As the owner of a white MacBook Core Duo/2GHz, my few days with the ModBook felt strangely familiar and also just strange. The simple act of carrying it around, cradled in my arm like a baby, felt quite different from walking around with my MacBook resting on my palm. Yet at the same time, the ModBook’s weight and size felt right in my hands. The tablet definitely got pretty warm with use, but no more so than my regular laptop.
I’m not a tablet PC user (they’re PCs, after all), so I can’t directly compare the ModBook to the Windows-based products out there. But I can share my experiences as a user of the product on which the ModBook is built. (To see a video of me using the ModBook, click here.)
A new twist on typing
One way to input text in the ModBook is to use the Ink handwriting recognition technology built into OS X—here’s the Ink preferences pane.
The most obvious difference between the ModBook and a standard MacBook is the way you input information into the computer. There’s no physical keyboard; unlike with some tablet PCs, the screen does not flip over to reveal a keyboard. So all typing, navigation, and other input must be done using the pen. The screen isn’t touch sensitive, so you can rest your hand on it while using the pen without affecting anything, but that also means the ModBook is useless without the pen. (Replacement pens will be available, though pricing hasn’t been set yet.)
Of course, at its core, this tablet remains a MacBook. So if you want a keyboard and mouse, you can plug your input devices into one of the USB ports on the side or use the ModBook’s built-in Bluetooth technology to connect wireless input devices. I can easily envision a setup where the ModBook acts almost like an all-in-one iMac at home or at work, with only a keyboard and mouse on the desk next to a mounted ModBook, and then becomes a free roaming tablet for road trips.
But how does data input work if you turn to the stylus? There are two ways: handwriting recognition and an on-screen keyboard.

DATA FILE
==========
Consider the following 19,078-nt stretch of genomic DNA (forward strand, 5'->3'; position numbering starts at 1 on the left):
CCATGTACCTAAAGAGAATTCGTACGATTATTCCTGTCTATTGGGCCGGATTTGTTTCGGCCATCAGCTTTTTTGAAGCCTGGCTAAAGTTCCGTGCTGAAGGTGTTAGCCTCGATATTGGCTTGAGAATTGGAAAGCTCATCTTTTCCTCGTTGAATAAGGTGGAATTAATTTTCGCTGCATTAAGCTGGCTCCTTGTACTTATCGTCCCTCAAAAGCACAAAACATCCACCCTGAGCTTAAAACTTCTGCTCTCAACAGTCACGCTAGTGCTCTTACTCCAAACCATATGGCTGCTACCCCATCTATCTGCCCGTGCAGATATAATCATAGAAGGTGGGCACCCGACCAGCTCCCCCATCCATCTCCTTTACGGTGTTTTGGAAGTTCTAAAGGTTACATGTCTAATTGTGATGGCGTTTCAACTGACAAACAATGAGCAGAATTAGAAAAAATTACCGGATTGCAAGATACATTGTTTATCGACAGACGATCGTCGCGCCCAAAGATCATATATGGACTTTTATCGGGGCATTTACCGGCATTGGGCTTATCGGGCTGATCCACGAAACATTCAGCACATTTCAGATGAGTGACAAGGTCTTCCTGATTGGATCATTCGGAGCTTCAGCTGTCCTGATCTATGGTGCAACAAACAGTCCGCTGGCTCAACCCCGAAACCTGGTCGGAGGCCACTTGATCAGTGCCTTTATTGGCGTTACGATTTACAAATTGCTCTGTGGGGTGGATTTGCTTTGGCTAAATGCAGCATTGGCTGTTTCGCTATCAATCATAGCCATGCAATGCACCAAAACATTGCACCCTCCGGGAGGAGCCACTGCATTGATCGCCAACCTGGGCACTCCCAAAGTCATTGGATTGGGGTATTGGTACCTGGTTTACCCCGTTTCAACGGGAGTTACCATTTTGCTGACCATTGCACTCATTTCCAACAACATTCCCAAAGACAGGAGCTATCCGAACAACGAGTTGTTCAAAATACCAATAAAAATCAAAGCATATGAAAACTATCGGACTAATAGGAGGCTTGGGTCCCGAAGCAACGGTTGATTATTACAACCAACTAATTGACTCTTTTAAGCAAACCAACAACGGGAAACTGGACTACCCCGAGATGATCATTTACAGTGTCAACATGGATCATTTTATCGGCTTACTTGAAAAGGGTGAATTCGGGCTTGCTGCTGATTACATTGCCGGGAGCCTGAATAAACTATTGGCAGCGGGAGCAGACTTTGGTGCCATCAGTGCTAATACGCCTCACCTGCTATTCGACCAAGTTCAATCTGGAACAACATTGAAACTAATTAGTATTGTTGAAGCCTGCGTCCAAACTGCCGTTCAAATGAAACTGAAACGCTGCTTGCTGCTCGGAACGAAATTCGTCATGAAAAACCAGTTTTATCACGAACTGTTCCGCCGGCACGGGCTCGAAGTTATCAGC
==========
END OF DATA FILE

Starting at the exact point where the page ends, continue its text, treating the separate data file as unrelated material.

The ModBook’s Write Anywhere feature lets you start writing on the screen—when you pause, whatever you input gets sent to the active application.
The handwriting capability draws upon the handwriting recognition technology built into OS X: Inkwell. It works in two ways. You can bring up a window in which you write using the pen (either by choosing Show Ink Window from Ink’s menu-bar item or selecting Show Ink Window in the Ink preference pane). After you’re done writing, you can wait for your scribbles to be translated, correct anything that didn’t translate properly, and click on Send to transfer it over to the active application. I found this method easier than the other approach, the Write Anywhere feature (activated in the menu-bar item or with the Allow Me To Ink In Any Application option in the Ink preferences). Write Anywhere lets you start writing on the screen; when it senses a pause, it sends the input to whatever app you’re in. Write Anywhere doesn’t confine you to writing in a specific window, but it doesn’t give you the same ability to fix up your text before transferring it to the active application.
To make things easier, the Gestures tab of Ink’s preferences gives you shortcuts for Cut, Copy, Paste, Tab, Space, Return, Delete, and other commands. These gestures are odd squiggles, but tapping on one displays an animation of drawing it out so at least you can see how a gesture works.